“Do I even want to know where you learned that?”

“Probably not. Ladies first, Ms. Sparkle,” he said with a slight bow.

Bentgrass eased the door shut behind them and the trio found themselves in a long white hallway. Cold fluorescent light poured from the ceiling, and waxed floor tiles echoed their hoofsteps back to them. Numerous doors lined both sides, each with a clipboard hanging next to them.

“Wow, that’s a lot of clipboards!” Rainbow turned to Twilight with a grin. “You sure you don’t work here, Twi?”

“Shh!” Bentgrass ushered them into an open door just as an orderly rounded the hallway on the opposite end. The three stood, holding their breath as the mare walked passed the door. After the hoofsteps receded, Bentgrass peeked his head out the door. Deeming it clear, he motioned for them to follow.

Twilight made her way outside and stared down the hallway. “So, how do we know where we should be going?” she whispered.

“Most likely, the morgue will be in the basement. We shall head down.” With light hoofsteps, Bentgrass moved down the hallway, the others following suit.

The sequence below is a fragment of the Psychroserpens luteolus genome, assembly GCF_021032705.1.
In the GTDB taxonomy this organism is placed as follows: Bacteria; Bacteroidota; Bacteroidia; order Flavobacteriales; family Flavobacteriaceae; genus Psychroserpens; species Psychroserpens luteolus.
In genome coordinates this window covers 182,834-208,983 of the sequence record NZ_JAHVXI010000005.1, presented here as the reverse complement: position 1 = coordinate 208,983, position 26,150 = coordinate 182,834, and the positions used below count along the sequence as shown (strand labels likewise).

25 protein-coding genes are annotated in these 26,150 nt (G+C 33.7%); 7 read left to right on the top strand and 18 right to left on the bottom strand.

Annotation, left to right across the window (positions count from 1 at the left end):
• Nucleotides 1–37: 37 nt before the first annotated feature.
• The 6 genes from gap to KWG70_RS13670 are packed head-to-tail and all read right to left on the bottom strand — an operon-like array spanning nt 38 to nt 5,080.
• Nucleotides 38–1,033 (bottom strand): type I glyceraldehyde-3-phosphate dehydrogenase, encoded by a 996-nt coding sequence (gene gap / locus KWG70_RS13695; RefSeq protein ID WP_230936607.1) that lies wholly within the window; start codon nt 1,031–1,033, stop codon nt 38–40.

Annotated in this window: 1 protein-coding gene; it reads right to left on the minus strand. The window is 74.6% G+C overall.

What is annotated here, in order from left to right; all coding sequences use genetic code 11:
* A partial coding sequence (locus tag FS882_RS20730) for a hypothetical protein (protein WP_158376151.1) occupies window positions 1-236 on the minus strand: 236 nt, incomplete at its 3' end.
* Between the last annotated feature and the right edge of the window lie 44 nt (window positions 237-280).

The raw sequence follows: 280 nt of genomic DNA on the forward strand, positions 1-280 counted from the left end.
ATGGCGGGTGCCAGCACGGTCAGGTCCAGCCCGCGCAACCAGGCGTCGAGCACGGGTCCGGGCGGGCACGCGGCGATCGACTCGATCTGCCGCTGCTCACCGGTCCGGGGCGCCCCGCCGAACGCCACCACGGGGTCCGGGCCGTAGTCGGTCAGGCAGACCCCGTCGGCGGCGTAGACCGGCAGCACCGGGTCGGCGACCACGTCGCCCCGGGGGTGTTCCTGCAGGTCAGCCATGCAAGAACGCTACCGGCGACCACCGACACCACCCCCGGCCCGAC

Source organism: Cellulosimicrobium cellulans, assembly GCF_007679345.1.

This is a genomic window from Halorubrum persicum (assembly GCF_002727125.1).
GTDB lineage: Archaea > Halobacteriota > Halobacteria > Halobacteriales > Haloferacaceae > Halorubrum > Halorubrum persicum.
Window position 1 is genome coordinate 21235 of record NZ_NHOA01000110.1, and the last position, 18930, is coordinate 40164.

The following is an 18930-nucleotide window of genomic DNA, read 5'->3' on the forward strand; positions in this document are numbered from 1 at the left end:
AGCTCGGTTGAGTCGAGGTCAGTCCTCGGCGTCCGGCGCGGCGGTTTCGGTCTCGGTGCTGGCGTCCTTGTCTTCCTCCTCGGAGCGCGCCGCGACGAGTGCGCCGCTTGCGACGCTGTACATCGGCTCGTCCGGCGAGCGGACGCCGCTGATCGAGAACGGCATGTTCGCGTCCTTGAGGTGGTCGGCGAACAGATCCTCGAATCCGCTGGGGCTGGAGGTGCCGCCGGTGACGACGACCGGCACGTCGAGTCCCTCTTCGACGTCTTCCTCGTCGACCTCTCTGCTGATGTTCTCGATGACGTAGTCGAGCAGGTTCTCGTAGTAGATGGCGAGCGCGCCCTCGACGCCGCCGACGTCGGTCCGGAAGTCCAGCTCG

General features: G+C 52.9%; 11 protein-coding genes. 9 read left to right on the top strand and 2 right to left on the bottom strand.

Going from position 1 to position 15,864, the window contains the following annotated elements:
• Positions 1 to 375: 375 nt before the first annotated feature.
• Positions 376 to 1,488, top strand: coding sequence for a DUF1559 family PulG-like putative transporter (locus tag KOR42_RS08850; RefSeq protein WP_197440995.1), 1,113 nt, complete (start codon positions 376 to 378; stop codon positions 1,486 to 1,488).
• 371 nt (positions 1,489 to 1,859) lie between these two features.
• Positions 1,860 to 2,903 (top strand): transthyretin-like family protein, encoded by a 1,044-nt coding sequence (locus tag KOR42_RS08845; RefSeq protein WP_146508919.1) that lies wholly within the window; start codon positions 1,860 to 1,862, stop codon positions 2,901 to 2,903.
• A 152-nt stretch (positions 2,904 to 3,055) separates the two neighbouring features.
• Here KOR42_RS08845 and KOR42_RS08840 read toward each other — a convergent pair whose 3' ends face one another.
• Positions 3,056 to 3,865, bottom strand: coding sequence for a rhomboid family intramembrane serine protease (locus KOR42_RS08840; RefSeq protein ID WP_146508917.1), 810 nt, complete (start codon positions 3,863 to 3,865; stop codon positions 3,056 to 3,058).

“Great,” Rainbow moaned. “As if it wasn’t creepy enough. ‘Hey, I got a great idea, let’s keep the room full of dead bodies down in the dark basement!’”

“Would you prefer they keep the stockpile of corpses in the lobby?” Bentgrass whispered as they rounded a corner to find a set of wide stairs. Rainbow halted for a brief moment before grunting and following down. Twilight let out a grim chuckle.

When they finally reached the bottom of the stairwell, Bentgrass sidled up to the door, slowly turning the knob and cracking the door open. A few muffled voices came from around a corner. Motioning to be silent, he gingerly pushed the door open, hugging the wall. On the other side of the door, a long hallway stretched out before them. The floor was made of cold concrete, and the walls were unpolished metal. The only light provided came from small incandescent bulbs overhead. A single door sat on the side of the hall they crept down, keeping as snug to the wall as possible. Bentgrass slowed down as the voices became more clear.

“Of all the times! Thirty-five years I've been sheriff of this town, and only three months from retirement all Tartarus decides to break loose!"